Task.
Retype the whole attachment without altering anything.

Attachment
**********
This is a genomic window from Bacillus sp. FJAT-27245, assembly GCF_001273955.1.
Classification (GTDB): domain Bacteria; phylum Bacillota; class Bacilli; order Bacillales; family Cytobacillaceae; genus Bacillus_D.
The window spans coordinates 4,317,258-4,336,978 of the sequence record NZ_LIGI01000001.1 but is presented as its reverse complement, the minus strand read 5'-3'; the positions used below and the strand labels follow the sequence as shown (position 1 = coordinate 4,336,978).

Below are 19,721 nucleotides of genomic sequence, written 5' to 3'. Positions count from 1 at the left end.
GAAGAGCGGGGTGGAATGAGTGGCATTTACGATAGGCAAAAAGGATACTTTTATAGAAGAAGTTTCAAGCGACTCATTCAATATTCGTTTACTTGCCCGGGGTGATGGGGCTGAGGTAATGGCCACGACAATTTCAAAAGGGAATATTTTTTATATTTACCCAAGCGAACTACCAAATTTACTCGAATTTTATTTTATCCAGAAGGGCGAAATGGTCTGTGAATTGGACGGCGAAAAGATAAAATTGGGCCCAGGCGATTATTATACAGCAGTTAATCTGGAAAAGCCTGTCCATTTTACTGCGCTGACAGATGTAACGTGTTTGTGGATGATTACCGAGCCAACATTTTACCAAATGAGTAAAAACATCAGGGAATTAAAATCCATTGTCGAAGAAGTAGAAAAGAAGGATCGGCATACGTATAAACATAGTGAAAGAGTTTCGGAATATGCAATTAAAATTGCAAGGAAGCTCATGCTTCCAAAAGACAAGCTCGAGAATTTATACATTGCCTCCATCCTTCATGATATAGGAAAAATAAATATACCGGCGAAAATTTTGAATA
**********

This is a genomic window from Bacillus sp. FJAT-27245, assembly GCF_001273955.1.
Classification (GTDB): domain Bacteria; phylum Bacillota; class Bacilli; order Bacillales; family Cytobacillaceae; genus Bacillus_D.
The window spans coordinates 4,317,258-4,336,978 of the sequence record NZ_LIGI01000001.1 but is presented as its reverse complement, the minus strand read 5'-3'; the positions used below and the strand labels follow the sequence as shown (position 1 = coordinate 4,336,978).

Below are 19,721 nucleotides of genomic sequence, written 5' to 3'. Positions count from 1 at the left end.
GAAGAGCGGGGTGGAATGAGTGGCATTTACGATAGGCAAAAAGGATACTTTTATAGAAGAAGTTTCAAGCGACTCATTCAATATTCGTTTACTTGCCCGGGGTGATGGGGCTGAGGTAATGGCCACGACAATTTCAAAAGGGAATATTTTTTATATTTACCCAAGCGAACTACCAAATTTACTCGAATTTTATTTTATCCAGAAGGGCGAAATGGTCTGTGAATTGGACGGCGAAAAGATAAAATTGGGCCCAGGCGATTATTATACAGCAGTTAATCTGGAAAAGCCTGTCCATTTTACTGCGCTGACAGATGTAACGTGTTTGTGGATGATTACCGAGCCAACATTTTACCAAATGAGTAAAAACATCAGGGAATTAAAATCCATTGTCGAAGAAGTAGAAAAGAAGGATCGGCATACGTATAAACATAGTGAAAGAGTTTCGGAATATGCAATTAAAATTGCAAGGAAGCTCATGCTTCCAAAAGACAAGCTCGAGAATTTATACATTGCCTCCATCCTTCATGATATAGGAAAAATAAATATACCGGCGAAAATTTTGAATA